Beth Stuart

Beth Stuart
Assistant Professor
Visual Arts

MFA (University of Guelph)

Area of expertise

Painting, ceramic, performance, textiles, and sculptural installation

Beth Stuart works in an expanding range of media including writing, painting, ceramic, performance, textiles, and sculptural installation. Picking up on overlooked historical moments, characters, and material techniques, she creates alternative plot points in the narrative of modernist abstraction in order to examine the physical and metaphysical implications of dissolving the figure-ground relationship. Recent material research has convened bizarre Victorian bathing customs, interstitial meiofauna, the politics of stretch, time travel, melting rock with her bare hands, pizza, and contemporary art as a site of ritual sublimation.

She holds a graduate degree from the University of Guelph, an undergraduate degree from Concordia in Montreal, and was a 2019 alumna of the Skowhegan School of Painting and Sculpture. Notable exhibitions include a solo project at the Power Plant (Toronto 2018), the Esker Foundation (Calgary 2014), The Painting Project UQUAM (Montreal 2013), and An Assembly of Shapes, Oakville Galleries (2018). She is the recipient of numerous residencies, grants, and awards including the RBC Painting Prize, and the Canada Council for the Arts Paris Residency and the Canada Council’s Long-Term Grant for Visual Artists. Her work has been written about in Frieze Magazine, Mousse Magazine, Canadian Art, and Border Crossings. Among her critical writings are published texts in C Magazine and Canadian Art, and exhibition texts for artists Sandra Meigs and Sameer Farooq.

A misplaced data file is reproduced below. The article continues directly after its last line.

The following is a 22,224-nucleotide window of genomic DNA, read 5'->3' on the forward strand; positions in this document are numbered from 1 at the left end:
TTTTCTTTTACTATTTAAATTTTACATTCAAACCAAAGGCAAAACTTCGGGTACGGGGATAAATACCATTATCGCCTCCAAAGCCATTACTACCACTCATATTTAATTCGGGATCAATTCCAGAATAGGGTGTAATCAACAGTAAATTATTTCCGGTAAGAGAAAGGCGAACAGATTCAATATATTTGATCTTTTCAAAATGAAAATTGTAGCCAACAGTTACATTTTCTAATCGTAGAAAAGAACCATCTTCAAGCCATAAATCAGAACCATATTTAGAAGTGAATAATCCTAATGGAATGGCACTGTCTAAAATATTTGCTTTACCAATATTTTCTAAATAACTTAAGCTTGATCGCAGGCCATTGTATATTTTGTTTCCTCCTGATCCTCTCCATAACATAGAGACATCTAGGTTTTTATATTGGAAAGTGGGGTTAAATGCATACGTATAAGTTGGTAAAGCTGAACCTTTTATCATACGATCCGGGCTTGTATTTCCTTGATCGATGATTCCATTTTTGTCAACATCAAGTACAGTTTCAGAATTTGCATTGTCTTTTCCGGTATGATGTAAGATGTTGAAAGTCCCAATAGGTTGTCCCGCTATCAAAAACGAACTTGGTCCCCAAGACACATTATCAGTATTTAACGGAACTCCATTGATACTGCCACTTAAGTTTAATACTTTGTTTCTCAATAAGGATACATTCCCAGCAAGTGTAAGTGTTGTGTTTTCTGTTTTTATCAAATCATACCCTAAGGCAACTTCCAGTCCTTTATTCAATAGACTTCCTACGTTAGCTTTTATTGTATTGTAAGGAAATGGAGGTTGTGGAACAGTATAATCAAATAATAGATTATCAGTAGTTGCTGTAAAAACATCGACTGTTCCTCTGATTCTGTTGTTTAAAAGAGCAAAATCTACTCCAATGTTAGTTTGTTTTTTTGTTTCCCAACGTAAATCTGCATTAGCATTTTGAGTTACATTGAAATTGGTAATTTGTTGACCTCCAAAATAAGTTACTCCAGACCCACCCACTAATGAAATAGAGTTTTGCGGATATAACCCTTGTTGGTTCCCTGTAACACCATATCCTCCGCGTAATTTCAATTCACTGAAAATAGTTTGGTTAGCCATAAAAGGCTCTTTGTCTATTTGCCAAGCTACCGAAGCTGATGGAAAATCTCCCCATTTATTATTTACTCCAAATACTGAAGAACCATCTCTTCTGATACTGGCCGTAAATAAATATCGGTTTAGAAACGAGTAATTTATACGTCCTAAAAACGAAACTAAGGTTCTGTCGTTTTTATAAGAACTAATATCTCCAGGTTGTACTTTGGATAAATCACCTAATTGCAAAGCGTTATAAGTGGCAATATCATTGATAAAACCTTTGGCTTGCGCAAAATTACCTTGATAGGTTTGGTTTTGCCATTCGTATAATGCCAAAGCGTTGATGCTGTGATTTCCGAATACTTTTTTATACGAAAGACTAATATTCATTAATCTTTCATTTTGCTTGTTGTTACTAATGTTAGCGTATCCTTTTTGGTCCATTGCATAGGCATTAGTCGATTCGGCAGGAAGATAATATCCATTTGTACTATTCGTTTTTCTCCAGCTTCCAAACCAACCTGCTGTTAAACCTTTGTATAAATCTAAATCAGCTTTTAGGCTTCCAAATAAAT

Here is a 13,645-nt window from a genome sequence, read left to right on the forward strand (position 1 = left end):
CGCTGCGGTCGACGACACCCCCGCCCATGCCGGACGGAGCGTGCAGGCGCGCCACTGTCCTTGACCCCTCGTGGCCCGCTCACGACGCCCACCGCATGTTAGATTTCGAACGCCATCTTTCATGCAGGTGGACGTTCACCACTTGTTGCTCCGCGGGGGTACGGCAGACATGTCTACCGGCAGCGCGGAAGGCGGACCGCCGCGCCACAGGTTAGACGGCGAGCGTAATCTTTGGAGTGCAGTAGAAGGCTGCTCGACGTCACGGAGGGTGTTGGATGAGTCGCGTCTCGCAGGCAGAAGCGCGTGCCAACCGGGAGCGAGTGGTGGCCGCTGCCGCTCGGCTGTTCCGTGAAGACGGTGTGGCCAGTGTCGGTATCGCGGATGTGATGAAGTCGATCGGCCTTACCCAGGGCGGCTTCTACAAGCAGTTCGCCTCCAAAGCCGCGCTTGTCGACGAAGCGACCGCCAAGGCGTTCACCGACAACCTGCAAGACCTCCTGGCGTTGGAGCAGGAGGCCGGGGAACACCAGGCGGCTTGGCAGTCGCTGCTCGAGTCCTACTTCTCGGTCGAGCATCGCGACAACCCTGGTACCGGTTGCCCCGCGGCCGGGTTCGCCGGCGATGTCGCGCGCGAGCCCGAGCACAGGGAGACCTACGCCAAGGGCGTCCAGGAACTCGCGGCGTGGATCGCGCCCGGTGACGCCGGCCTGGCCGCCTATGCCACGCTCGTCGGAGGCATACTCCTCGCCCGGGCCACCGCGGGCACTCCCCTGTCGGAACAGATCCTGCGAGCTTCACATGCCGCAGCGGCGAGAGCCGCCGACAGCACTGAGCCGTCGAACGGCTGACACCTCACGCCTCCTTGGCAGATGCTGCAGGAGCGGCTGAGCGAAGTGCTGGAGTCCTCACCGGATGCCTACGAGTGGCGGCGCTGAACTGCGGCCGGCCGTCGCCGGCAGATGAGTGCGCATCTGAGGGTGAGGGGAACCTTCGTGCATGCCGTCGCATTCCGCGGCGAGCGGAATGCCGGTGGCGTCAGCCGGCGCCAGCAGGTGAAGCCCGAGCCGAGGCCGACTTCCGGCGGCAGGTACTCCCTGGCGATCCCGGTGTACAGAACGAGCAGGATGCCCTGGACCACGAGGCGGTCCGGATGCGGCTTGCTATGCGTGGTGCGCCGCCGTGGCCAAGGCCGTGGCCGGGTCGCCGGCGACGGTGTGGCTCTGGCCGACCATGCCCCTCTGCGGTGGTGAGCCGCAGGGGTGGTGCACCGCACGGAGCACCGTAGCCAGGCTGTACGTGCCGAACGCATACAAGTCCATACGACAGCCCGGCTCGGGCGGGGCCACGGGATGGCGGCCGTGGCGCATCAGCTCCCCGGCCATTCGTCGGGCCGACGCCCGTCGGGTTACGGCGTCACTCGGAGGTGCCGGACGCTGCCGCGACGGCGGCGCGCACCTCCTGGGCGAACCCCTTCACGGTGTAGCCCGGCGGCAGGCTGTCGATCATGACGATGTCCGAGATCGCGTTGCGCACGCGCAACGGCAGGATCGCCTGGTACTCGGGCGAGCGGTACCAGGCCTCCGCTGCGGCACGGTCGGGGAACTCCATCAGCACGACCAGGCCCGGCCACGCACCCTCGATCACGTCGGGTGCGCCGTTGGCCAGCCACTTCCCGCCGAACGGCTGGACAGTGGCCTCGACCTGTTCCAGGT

Stuart has been a post-secondary teacher for over a decade; at the University of Guelph, the University of Toronto Mississauga, and most prominently at OCAD University. Her teaching portfolio includes traditional and non-traditional approaches to painting, the juncture of two and three-dimensional construction, intersectional feminist practice, writing, and visual theory. Her approach to teaching is characterized by flexibility - to materials, learning styles, politics, sensibilities, and cultural difference. She views the classroom as a collaborative space in which curiosity on the part of both teacher and student is the major driver of learning.